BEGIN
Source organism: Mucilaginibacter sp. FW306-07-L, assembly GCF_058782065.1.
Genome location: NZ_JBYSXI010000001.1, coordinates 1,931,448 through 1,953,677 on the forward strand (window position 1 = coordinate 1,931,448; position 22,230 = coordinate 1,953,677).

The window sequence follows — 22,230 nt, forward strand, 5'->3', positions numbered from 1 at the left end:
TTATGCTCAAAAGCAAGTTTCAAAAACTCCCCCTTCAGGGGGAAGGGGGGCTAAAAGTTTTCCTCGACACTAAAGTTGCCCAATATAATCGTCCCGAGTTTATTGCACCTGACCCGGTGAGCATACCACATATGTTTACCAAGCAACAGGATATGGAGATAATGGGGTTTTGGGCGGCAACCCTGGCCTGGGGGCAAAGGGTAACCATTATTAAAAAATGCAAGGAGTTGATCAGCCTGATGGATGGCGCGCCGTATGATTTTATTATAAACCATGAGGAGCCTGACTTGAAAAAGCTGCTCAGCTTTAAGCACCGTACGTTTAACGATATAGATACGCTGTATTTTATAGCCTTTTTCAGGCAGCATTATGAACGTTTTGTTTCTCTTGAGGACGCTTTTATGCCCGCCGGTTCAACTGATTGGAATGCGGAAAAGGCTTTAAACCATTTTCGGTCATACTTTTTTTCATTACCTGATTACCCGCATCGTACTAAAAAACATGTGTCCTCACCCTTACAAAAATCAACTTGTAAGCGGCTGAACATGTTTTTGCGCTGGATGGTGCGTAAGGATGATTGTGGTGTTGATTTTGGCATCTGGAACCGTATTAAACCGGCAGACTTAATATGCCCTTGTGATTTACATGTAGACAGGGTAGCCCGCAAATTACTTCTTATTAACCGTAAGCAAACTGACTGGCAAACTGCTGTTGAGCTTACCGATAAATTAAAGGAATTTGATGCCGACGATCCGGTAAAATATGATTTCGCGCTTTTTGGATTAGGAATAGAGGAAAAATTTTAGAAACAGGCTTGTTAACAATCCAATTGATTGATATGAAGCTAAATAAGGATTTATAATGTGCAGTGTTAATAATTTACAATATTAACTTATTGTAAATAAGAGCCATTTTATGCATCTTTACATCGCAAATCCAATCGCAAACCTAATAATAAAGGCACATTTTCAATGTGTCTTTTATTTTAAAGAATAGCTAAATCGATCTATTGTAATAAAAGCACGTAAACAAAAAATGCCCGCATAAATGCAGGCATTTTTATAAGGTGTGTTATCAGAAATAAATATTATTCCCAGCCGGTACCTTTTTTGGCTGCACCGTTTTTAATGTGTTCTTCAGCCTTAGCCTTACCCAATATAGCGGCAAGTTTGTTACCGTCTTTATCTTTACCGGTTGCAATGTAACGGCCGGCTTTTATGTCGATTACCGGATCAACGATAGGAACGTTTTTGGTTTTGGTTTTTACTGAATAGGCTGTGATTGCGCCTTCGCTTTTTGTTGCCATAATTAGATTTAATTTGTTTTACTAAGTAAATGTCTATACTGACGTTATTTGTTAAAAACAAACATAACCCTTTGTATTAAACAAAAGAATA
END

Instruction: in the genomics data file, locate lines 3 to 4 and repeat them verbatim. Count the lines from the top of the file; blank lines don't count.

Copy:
The window sequence follows — 22,230 nt, forward strand, 5'->3', positions numbered from 1 at the left end:
TTATGCTCAAAAGCAAGTTTCAAAAACTCCCCCTTCAGGGGGAAGGGGGGCTAAAAGTTTTCCTCGACACTAAAGTTGCCCAATATAATCGTCCCGAGTTTATTGCACCTGACCCGGTGAGCATACCACATATGTTTACCAAGCAACAGGATATGGAGATAATGGGGTTTTGGGCGGCAACCCTGGCCTGGGGGCAAAGGGTAACCATTATTAAAAAATGCAAGGAGTTGATCAGCCTGATGGATGGCGCGCCGTATGATTTTATTATAAACCATGAGGAGCCTGACTTGAAAAAGCTGCTCAGCTTTAAGCACCGTACGTTTAACGATATAGATACGCTGTATTTTATAGCCTTTTTCAGGCAGCATTATGAACGTTTTGTTTCTCTTGAGGACGCTTTTATGCCCGCCGGTTCAACTGATTGGAATGCGGAAAAGGCTTTAAACCATTTTCGGTCATACTTTTTTTCATTACCTGATTACCCGCATCGTACTAAAAAACATGTGTCCTCACCCTTACAAAAATCAACTTGTAAGCGGCTGAACATGTTTTTGCGCTGGATGGTGCGTAAGGATGATTGTGGTGTTGATTTTGGCATCTGGAACCGTATTAAACCGGCAGACTTAATATGCCCTTGTGATTTACATGTAGACAGGGTAGCCCGCAAATTACTTCTTATTAACCGTAAGCAAACTGACTGGCAAACTGCTGTTGAGCTTACCGATAAATTAAAGGAATTTGATGCCGACGATCCGGTAAAATATGATTTCGCGCTTTTTGGATTAGGAATAGAGGAAAAATTTTAGAAACAGGCTTGTTAACAATCCAATTGATTGATATGAAGCTAAATAAGGATTTATAATGTGCAGTGTTAATAATTTACAATATTAACTTATTGTAAATAAGAGCCATTTTATGCATCTTTACATCGCAAATCCAATCGCAAACCTAATAATAAAGGCACATTTTCAATGTGTCTTTTATTTTAAAGAATAGCTAAATCGATCTATTGTAATAAAAGCACGTAAACAAAAAATGCCCGCATAAATGCAGGCATTTTTATAAGGTGTGTTATCAGAAATAAATATTATTCCCAGCCGGTACCTTTTTTGGCTGCACCGTTTTTAATGTGTTCTTCAGCCTTAGCCTTACCCAATATAGCGGCAAGTTTGTTACCGTCTTTATCTTTACCGGTTGCAATGTAACGGCCGGCTTTTATGTCGATTACCGGATCAACGATAGGAACGTTTTTGGTTTTGGTTTTTACTGAATAGGCTGTGATTGCGCCTTCGCTTTTTGTTGCCATAATTAGATTTAATTTGTTTTACTAAGTAAATGTCTATACTGACGTTATTTGTTAAAAACAAACATAACCCTTTGTATTAAACAAAAGAATA